“I mean, that’s a matter for the UK, if it’s possible to do it, certainly we wouldn’t have any objections,” he added, but stated that Ireland would not be paying anything towards the project, if it were ever to be given the green light.

ulster-powersharing A roundtable meeting at Stormont in Belfast with (left to right) Conor Murphy, Michelle O'Neill, Arlene Foster, Edwin Poots, Colum Eastwood, Robbie Butler, Steve Aiken, Julian Smith Secretary of State for Northern Ireland and Simon Coveney Tanaiste. Source: Liam McBurney

Another issue that has kept the Tánaiste busy in recent months is getting Stormont back up and running. 

The DUP prevented a pre-Christmas deal to restore Stormont power-sharing and release extra British government cash for the struggling health service, the Northern Ireland Secretary Julian Smith has said. 

The British and Irish governments and at least three of the main Stormont parties including Sinn Féin want to re-establish the devolved institutions immediately and end a three-year hiatus which has seen public services suffer.

So is all blame rightly on the DUP?

“We reached a point last Thursday where four of the five parties were willing to close out the deal before Christmas, on the back of what the government were proposing, which is to essentially introduce a text or a paper that could be the basis for a foundation to reestablish a functioning Executive and Assembly.

“And the DUP weren’t able to commit to that timeline, they felt there was more work needed, more compromise needed in some of the areas that they were concerned about. We felt we simply needed to be honest with the public in terms of what the hold up was, because the other four parties certainly didn’t want to be blamed for not doing a deal before Christmas. So we simply had to call it as we saw it, that doesn’t mean that it’s not possible to do a deal,” said Coveney, who still “absolutely” believes that agreement can be reached before the 13 January deadline. 

Getting Stormont up and running by January 

He said work will continue over the Christmas period in order to make progress.

Reflecting on the last year in the North, Coveney said that both unionism and nationalism “have been under a lot of strain, because of the pressures that Brexit has created”.

“Northern Ireland is actually something that I think about a lot in terms of trying to manage responsibly, the legitimate aspirations of so many people in Northern Ireland whether they be unionist, or nationalist or the increasing number of people who no longer want to be categorised as either. I would like to be a positive force in terms of improving relationships in the coming year,” he said.

Fianna Fáil leader Micheál Martin recently ruled out the possibility of a border poll for at least five years if he was Taoiseach. Coveney agrees with his thinking.

When it comes to the North, things should be done “one thing at a time”, he said.

If you try to do too many things together at the same time, in a political environment that is already unstable, then you create more tension, more fear.

Conversation about Ireland’s future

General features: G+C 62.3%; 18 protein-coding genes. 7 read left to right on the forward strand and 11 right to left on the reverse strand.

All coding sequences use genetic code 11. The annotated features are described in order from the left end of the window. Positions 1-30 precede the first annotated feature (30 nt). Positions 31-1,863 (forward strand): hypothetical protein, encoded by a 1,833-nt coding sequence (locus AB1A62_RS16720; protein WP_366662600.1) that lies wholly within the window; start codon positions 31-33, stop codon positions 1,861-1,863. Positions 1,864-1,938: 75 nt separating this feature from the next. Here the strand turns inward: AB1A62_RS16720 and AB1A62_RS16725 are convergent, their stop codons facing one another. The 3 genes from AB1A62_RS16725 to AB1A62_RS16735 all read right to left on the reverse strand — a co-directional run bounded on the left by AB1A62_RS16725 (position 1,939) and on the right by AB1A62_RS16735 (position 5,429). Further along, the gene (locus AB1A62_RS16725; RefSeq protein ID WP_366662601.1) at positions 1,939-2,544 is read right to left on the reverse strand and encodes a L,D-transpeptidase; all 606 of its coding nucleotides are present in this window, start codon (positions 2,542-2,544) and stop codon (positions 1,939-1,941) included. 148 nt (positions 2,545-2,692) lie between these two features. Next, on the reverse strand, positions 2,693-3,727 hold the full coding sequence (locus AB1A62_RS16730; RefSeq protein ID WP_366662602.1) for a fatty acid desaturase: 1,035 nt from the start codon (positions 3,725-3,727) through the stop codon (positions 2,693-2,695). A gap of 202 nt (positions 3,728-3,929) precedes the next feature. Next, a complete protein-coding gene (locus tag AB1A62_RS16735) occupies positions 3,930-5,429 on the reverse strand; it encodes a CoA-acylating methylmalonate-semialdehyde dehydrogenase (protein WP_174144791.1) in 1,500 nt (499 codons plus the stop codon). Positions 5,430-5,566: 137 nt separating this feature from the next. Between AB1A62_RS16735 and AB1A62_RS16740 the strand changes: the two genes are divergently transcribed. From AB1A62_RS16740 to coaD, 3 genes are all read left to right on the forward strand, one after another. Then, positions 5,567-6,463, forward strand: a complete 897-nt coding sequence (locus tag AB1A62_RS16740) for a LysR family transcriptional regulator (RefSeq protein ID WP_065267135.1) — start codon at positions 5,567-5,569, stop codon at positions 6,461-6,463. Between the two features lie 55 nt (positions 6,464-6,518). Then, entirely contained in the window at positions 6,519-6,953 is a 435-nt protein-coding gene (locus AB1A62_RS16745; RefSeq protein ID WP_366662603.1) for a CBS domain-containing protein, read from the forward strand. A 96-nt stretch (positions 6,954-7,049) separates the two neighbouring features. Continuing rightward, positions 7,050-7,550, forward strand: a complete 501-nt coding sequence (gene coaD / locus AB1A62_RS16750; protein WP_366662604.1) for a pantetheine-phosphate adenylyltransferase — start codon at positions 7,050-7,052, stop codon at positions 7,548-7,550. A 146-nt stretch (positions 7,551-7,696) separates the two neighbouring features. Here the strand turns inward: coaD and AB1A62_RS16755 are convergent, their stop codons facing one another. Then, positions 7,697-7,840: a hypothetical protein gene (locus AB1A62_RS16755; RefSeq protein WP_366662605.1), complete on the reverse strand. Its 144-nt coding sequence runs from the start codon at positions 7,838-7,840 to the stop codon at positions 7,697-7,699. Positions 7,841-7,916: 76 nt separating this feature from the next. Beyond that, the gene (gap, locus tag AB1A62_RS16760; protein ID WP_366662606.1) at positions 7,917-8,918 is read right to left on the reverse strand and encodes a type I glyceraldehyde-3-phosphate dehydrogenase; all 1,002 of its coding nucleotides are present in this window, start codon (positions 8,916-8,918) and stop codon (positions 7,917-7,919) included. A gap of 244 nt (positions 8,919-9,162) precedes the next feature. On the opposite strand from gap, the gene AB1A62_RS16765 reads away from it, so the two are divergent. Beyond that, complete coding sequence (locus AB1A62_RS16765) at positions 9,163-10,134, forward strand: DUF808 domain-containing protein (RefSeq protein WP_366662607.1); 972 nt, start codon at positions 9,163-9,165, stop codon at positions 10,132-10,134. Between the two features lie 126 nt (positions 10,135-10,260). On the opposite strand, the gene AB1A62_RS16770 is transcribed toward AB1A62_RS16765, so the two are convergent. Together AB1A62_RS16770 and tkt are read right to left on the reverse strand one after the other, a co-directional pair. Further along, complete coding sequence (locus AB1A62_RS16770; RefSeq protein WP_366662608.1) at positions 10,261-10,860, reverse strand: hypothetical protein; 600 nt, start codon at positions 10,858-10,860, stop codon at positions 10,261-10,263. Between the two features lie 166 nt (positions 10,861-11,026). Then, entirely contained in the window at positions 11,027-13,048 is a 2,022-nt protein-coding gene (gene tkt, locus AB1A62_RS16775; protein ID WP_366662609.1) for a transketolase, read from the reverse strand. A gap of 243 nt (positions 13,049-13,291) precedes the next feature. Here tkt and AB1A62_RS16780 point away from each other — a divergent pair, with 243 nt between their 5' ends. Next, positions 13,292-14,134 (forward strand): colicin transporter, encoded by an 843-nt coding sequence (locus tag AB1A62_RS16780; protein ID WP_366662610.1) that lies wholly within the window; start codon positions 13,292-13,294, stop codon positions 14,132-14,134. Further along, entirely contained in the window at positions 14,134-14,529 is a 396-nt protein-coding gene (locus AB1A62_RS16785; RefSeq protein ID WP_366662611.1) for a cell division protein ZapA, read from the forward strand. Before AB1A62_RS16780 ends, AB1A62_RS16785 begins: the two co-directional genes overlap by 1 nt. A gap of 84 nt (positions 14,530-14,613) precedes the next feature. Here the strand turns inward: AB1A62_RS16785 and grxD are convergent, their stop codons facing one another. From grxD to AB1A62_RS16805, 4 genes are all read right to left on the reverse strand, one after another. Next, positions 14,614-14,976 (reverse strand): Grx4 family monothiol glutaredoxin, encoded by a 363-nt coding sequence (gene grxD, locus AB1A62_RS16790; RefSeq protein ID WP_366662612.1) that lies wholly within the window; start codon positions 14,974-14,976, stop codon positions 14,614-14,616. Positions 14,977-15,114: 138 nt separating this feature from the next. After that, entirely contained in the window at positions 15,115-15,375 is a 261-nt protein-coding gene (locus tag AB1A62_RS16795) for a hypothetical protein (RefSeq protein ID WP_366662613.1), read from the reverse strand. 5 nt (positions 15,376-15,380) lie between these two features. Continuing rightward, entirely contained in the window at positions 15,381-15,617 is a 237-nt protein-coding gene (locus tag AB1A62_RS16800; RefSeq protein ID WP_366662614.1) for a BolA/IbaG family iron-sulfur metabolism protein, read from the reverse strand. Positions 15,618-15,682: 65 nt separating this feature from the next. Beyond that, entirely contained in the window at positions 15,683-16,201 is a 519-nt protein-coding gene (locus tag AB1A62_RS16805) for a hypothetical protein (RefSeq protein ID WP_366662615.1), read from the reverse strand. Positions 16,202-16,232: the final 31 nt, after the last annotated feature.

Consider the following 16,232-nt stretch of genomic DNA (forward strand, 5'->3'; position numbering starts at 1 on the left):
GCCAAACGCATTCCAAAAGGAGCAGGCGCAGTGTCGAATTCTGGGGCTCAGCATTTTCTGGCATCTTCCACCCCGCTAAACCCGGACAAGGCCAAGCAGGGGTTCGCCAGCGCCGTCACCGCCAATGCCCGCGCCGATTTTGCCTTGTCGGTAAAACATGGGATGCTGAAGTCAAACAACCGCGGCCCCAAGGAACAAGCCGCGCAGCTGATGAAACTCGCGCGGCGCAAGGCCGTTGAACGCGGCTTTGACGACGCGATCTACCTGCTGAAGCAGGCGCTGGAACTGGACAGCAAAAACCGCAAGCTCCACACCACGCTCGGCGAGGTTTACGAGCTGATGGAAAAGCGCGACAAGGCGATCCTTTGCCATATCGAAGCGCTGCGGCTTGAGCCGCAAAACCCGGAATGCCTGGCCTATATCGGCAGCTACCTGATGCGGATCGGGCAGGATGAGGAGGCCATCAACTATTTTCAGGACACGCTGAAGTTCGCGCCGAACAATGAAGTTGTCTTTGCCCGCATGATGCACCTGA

However, the Tánaiste acknowledged that a conversation about the future is needed, but other matters must be prioritised first. 

“I think we need to try to create a period of some calm in Northern Ireland. We need the institutions functioning again, we need to create some trust between the parties and the political leaders in Northern Ireland as there has been a real absence of that in recent years.

“And certainly, you know, at some point in the future, we need to have the conversation around what the future of the island of Ireland looks like and how we try to accommodate the different perspectives,” he said. 

“I’m not going to agree to any specific timeline, but I think, for me, it’s about trying to solve big problems one after the other, as opposed to try to do everything at the same time, which I think would be a recipe for a lot of division and difficulties in the North.”

 Ambitions of leadership? 

fine-gael-think-in Simon Coveney and Leo Varadkar Source: PA Archive/PA Images

Would Coveney like to leave Brexit behind one day and take another shot at the Fine Gael leadership?

“I don’t really spend any time thinking about that, to be honest. I mean, I’m one of these people who looks forward, and takes things in context. I have a huge responsibility at the moment, particularly on Brexit and the North. I’m very focused on that and on my own constituency, obviously, in terms of getting local things done.

“But Brexit and the North have taken up a huge amount of my time. And hopefully I’ve tried to protect the country and Irish people through that. I mean, I haven’t even focused hugely on the general election, quite frankly. I want to see Brexit out in January, in terms of the first round of negotiations, I want to be there to see Stormont functioning, again, after three years of stagnation and tension. And, that’s really what keeps me driven.

“I’m not trying to manoeuvre my way into a new leadership contest or anything like that in Fine Gael. I think Leo is likely to lead the party for quite some time in the future, and I’ll support him in that.”